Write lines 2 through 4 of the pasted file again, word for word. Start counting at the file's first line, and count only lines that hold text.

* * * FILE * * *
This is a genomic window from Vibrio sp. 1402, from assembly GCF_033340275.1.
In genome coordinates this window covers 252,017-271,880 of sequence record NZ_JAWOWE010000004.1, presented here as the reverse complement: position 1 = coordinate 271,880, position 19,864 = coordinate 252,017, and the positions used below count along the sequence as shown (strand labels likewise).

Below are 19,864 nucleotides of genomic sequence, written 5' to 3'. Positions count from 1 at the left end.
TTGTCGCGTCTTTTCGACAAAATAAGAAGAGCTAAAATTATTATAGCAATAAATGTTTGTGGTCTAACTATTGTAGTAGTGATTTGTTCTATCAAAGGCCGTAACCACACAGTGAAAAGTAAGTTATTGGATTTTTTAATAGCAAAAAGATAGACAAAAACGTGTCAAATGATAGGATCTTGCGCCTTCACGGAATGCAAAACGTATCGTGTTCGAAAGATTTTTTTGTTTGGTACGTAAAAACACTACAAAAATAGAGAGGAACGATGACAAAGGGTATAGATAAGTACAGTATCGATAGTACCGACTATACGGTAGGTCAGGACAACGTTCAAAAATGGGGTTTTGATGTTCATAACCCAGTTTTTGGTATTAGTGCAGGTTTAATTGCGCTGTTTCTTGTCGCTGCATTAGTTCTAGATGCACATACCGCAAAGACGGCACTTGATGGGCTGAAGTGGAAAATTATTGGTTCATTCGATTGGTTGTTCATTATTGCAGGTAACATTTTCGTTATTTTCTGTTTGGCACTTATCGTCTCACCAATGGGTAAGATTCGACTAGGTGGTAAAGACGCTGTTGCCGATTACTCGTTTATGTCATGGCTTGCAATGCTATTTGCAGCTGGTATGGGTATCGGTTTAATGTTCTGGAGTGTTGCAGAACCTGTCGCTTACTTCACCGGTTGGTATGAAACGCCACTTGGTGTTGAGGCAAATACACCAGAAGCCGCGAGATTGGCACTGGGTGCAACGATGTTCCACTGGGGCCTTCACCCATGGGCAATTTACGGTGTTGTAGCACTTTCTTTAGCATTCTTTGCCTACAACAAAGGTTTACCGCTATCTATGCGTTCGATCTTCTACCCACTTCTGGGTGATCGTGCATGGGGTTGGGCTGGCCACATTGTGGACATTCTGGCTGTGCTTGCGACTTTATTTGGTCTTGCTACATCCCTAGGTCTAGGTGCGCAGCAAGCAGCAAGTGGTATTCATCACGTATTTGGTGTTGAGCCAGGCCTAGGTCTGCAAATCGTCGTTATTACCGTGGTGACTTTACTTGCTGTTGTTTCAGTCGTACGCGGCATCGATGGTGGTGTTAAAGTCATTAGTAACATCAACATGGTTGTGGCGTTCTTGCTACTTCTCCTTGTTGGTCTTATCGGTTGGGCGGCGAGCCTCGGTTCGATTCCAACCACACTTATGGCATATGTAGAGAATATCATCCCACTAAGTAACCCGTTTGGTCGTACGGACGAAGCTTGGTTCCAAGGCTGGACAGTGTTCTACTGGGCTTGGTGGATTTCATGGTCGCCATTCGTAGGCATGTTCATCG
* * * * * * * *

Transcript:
In genome coordinates this window covers 252,017-271,880 of sequence record NZ_JAWOWE010000004.1, presented here as the reverse complement: position 1 = coordinate 271,880, position 19,864 = coordinate 252,017, and the positions used below count along the sequence as shown (strand labels likewise).

Below are 19,864 nucleotides of genomic sequence, written 5' to 3'. Positions count from 1 at the left end.
TTGTCGCGTCTTTTCGACAAAATAAGAAGAGCTAAAATTATTATAGCAATAAATGTTTGTGGTCTAACTATTGTAGTAGTGATTTGTTCTATCAAAGGCCGTAACCACACAGTGAAAAGTAAGTTATTGGATTTTTTAATAGCAAAAAGATAGACAAAAACGTGTCAAATGATAGGATCTTGCGCCTTCACGGAATGCAAAACGTATCGTGTTCGAAAGATTTTTTTGTTTGGTACGTAAAAACACTACAAAAATAGAGAGGAACGATGACAAAGGGTATAGATAAGTACAGTATCGATAGTACCGACTATACGGTAGGTCAGGACAACGTTCAAAAATGGGGTTTTGATGTTCATAACCCAGTTTTTGGTATTAGTGCAGGTTTAATTGCGCTGTTTCTTGTCGCTGCATTAGTTCTAGATGCACATACCGCAAAGACGGCACTTGATGGGCTGAAGTGGAAAATTATTGGTTCATTCGATTGGTTGTTCATTATTGCAGGTAACATTTTCGTTATTTTCTGTTTGGCACTTATCGTCTCACCAATGGGTAAGATTCGACTAGGTGGTAAAGACGCTGTTGCCGATTACTCGTTTATGTCATGGCTTGCAATGCTATTTGCAGCTGGTATGGGTATCGGTTTAATGTTCTGGAGTGTTGCAGAACCTGTCGCTTACTTCACCGGTTGGTATGAAACGCCACTTGGTGTTGAGGCAAATACACCAGAAGCCGCGAGATTGGCACTGGGTGCAACGATGTTCCACTGGGGCCTTCACCCATGGGCAATTTACGGTGTTGTAGCACTTTCTTTAGCATTCTTTGCCTACAACAAAGGTTTACCGCTATCTATGCGTTCGATCTTCTACCCACTTCTGGGTGATCGTGCATGGGGTTGGGCTGGCCACATTGTGGACATTCTGGCTGTGCTTGCGACTTTATTTGGTCTTGCTACATCCCTAGGTCTAGGTGCGCAGCAAGCAGCAAGTGGTATTCATCACGTATTTGGTGTTGAGCCAGGCCTAGGTCTGCAAATCGTCGTTATTACCGTGGTGACTTTACTTGCTGTTGTTTCAGTCGTACGCGGCATCGATGGTGGTGTTAAAGTCATTAGTAACATCAACATGGTTGTGGCGTTCTTGCTACTTCTCCTTGTTGGTCTTATCGGTTGGGCGGCGAGCCTCGGTTCGATTCCAACCACACTTATGGCATATGTAGAGAATATCATCCCACTAAGTAACCCGTTTGGTCGTACGGACGAAGCTTGGTTCCAAGGCTGGACAGTGTTCTACTGGGCTTGGTGGATTTCATGGTCGCCATTCGTAGGCATGTTCATCG